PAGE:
As Konstantinos Konstantinides’ answer says, you have to go digging to find out. I joined in August 2015, when the new dispensation of moderation was already in place; and by the time I started paying attention to moderation (after Jimmy Liu was banned in May 2016), Run-Over-Pedestrian-Gate had already been and gone.
I haven’t dug enough; but this is what I have pieced together. See also: Research:Online Community Conduct Policies/Quora
- The Oct 2010 Quoragate “Blake Ross” Farrago is the first instance when a user is banned. One has to dig deep to find out what had happened, but it involved a Facebook employee working on a Facebook product competing with Quora, and I *think* moderation back then was done by Quora staff—maybe even the Founders themselves.
- The Olden Days: In 2011, Moderation is set up based on Wikipedia’s administrator policies (Transparency and Moderation by Marc Bodnick on Bodnick Old Posts, Transparency and Moderation II by Marc Bodnick on Bodnick Old Posts). Moderation is done by community volunteers as administrators, who often came to decisions jointly, and were required to log rationales for their deletion and blocking actions. They are still visible here as Emeritus Moderators. Prominent members include Christopher VanLang, Achilleas Vortselas, Tracey Bryan, Marcus Geduld, Tatiana Estévez. A lower tier of users, reviewers, could insta-collapse and report answers.
- Inactive admins were retired, and new admins appointed, every six months. (How are new admins on Quora selected, and inactive moderators retired?)
- Quora policy is developed by Quora employees. The current head of policy is also the head of Quora ontology, Jay Wacker.
- Anecdotally, Community volunteers enforcing did not work closely with Quora staff developing policy. However, VanLang has an ongoing consultative relation with Wacker.
- January 2015: Moderation at Scale: Distributing Power to More People by Marc Bodnick on The Quora Blog. Moderation is insourced to Quora employees, and moderation privileges are removed from users. Scalability is cited as the reason why. One community volunteer, Tatiana Estévez, continues on as a Quora employee.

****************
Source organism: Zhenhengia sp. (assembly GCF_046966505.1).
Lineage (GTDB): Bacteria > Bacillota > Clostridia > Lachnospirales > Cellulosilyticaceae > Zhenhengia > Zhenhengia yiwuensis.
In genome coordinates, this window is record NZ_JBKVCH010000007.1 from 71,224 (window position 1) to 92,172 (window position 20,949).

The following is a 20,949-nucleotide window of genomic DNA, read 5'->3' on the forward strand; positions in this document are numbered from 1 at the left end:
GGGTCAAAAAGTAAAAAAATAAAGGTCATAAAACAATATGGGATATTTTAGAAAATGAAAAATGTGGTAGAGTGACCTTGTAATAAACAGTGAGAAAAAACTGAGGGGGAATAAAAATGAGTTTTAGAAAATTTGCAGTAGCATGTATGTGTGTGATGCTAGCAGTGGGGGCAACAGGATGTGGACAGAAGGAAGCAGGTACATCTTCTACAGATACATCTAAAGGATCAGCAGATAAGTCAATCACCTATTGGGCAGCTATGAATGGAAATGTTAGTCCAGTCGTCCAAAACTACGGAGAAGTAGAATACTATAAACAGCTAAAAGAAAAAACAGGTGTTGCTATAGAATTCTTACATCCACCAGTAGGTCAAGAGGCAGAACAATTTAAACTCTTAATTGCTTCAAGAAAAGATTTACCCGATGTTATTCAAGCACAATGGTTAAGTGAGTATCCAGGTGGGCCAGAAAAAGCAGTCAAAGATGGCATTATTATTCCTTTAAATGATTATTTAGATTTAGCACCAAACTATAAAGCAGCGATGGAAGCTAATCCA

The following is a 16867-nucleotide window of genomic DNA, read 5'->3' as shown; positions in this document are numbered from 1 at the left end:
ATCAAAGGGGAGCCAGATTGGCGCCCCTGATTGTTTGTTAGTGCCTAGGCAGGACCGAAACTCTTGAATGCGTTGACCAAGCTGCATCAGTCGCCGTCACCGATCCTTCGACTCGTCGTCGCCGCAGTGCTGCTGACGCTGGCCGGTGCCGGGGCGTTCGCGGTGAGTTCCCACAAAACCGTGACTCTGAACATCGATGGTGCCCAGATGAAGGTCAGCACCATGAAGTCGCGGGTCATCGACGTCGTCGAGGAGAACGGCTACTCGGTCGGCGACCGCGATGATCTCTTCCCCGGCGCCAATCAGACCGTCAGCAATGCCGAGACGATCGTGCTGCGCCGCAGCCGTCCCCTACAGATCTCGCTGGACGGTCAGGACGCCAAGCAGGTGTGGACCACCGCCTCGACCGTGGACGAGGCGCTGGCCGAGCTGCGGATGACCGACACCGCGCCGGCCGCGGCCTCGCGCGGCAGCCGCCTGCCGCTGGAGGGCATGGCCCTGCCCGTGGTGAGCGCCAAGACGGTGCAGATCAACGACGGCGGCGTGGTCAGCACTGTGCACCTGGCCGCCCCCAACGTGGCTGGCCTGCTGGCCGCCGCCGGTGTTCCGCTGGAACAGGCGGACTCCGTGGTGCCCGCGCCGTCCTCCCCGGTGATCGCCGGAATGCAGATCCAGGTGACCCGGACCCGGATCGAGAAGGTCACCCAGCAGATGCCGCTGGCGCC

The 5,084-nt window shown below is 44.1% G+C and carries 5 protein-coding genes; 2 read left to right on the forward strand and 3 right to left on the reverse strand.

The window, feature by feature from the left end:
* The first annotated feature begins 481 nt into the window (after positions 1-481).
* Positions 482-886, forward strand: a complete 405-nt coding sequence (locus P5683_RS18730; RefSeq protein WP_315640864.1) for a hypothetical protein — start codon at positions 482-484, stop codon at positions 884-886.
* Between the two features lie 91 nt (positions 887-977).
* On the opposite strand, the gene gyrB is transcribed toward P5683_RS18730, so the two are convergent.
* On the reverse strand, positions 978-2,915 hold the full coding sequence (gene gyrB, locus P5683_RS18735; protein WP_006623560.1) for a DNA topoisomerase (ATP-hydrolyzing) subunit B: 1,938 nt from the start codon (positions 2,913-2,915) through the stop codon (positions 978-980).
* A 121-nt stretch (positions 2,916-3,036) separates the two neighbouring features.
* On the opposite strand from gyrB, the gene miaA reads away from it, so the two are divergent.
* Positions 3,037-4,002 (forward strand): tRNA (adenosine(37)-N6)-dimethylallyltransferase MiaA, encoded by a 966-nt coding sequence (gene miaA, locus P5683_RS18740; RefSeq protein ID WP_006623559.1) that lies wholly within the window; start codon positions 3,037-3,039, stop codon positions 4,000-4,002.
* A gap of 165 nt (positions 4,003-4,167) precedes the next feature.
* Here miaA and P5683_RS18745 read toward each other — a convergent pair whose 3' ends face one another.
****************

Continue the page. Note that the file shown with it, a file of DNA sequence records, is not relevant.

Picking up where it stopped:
- In the same announcement, Trusted Reporting (Quora feature) is rolled out: trusted users (initially former admins) are given the ability to insta-collapse answers, succeeding to the former Reviewer function. Anecdotally, this capability has been rolled out to some 200 users.
- September 2015: Run-Over-Pedestrian-Gate: Srikar Vallabhaneni’s answer to What are some of the most controversial answers ever written on Quora? Possibly the most controversial moderation incident, involving Marc Bodnick and Feifei Wang. While employed at Quora, Bodnick played a prominent role both in announcing policy and in castigating users about policy; it is not clear to what extent he was actually involved in enforcing policy.
- January 2017: Tatiana Estévez deletes her Rage Against Quora blog: Why was the blog Rage Against Quora deleted (noticed on January 24, 2017)? Rage Against Quora was a blog started by Estévez, from before when she was a Quora employee, as a place where users could share gripes about Quora; it was a superset of the contemporary The Insurgency and Bug? or Feature? blogs, although mostly the latter rather than the former.
- Some component of Moderation has been automated, for reasons of scalability, though we do not know how much.
- Some component of Moderation is done by Quora employees, including Tatiana Estévez and Jonathan Brill. Again, we do not know how much.
- While Quora Moderation is quite opaque, two long-standing surmises about moderation implementation have been recently confirmed. At least some moderation functionality has been subcontracted out, namely moderation of Anonymous content (Anonymous Screening by Jack Fraser on The Insurgency). And Top Writers are subject to a different moderation regimen from other users (The tribunal of the marshals by Nick Nicholas on The Insurgency).